The uterine natural killer (uNK) cells are the most commonly found leukocytes in the maternal endometrium. Two phenotypes are observed—CD56bright and CD16dim—unlike peripheral blood where CD56dim and CD16+ are the largest population [31]. There is a variability of their own concentration during the menstrual cycle. There are a significant increase of NK cells in the endometrium 6 to 7 days after the peak of luteinizing hormone (LH), which persists throughout the early pregnancy. This increase suggests an important role of these cells in embryonic implantation, but the exact function is still unknown [30].

5.1.1 Killer immunoglobulin-like receptors (KIR)

The placental formation is regulated by the interaction between the killer immunoglobulin-like receptors (KIR) and the surface human leukocyte antigens on the embryo trophoblastic cells (HLA-C). The embryo presents maternal and paternal HLA-C, and both haplotypes are presented to NK cells that, in turn, will recognize the human leukocyte antigen (HLA) foreign to their organism. There are two types of HLA-C: C1 and C2 which are a strong ligand to the receptor. On the other hand, there are two KIR haplotypes: A, which is inhibitory, and B, which is stimulating. The receptors can then be AA, AB, or BB. The presence of haplotype B confers pregnancy protection, and its absence (in the cases of KIR AA) increases the risk of gestational complications.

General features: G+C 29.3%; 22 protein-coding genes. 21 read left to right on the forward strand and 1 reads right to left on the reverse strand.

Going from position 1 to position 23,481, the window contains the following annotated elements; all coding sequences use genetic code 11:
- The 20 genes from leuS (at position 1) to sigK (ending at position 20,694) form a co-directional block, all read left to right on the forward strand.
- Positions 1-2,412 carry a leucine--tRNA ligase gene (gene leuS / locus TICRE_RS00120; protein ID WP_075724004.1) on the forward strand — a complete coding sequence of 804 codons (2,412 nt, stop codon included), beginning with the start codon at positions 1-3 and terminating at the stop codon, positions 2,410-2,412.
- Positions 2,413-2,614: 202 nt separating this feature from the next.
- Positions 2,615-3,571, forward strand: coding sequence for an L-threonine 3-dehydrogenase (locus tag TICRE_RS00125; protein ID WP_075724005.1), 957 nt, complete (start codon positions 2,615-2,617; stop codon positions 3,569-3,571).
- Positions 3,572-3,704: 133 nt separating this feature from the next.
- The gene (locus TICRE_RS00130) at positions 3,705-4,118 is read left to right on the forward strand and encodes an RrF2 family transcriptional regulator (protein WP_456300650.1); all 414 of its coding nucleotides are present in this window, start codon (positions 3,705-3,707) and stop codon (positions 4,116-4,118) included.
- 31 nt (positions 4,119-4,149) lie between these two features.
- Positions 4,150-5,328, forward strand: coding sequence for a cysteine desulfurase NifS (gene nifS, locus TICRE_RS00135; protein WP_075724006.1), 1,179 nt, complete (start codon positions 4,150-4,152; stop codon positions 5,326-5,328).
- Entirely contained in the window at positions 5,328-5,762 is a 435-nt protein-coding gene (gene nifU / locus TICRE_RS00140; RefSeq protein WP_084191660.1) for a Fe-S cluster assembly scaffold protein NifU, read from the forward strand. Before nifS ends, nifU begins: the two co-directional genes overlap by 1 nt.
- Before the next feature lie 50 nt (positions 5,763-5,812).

Studies have shown that when maternal KIR is homozygous for haplotype A (KIR AA), there is an increased risk of gestational complications if the embryo carries paternal HLA-C2 [32, 33]. In the future, these studies may be applicable to couples who will undergo IVF. Further studies on the subject are still needed, and these tests are not quoted to be traced by societal guidelines.

5.2 Macrophages

The macrophages represent 20–30% of leukocytes in the maternal endometrium and are the second largest group behind only NK cells. Macrophages differ in specific phenotypes to perform different biological functions and can be divided into two subgroups: M1 and M2. M1 macrophages are pro-inflammatory and antimicrobial, whereas M2 have anti-inflammatory function [34]. For maternal and fetal tolerance to occur, more macrophages are polarized into the M2 subtype with immunosuppressive properties necessary for normal pregnancy to occur [35]. When polarization of these cells does not occur correctly favoring the M1 subgroup, improper remodeling of the arteries and trophoblastic invasion occurs, leading to a higher incidence of miscarriage, preeclampsia, and premature birth [35].

5.3 Regulatory T cells

Regulatory T cells (Treg) are a subpopulation of T cells that play an essential role in maintaining maternal immune tolerance. These cells are activated by the presented antigens and from that moment secrete cytokines that will determine the differentiation of T cell subtypes, thus modulating the immune response. Depending on the released cytokines, T cells may differentiate into Treg cells expressing interleukin 10 and transforming growth factor β (TGFβ) responsible for immune tolerance to the conceptus or Th17 expressing interleukins 17, 21, and 22 responsible for autoimmunity and gestational loss. Treg cells will then regulate the response to foreign antigens when an aggressive response is not appropriate, having the ability to inhibit type 1 helper (Th1) cells. There is evidence in the cases of recurrent gestational loss of unknown cause to increase Th17 and to decrease Treg cells, leading to an inadequate immune response [29].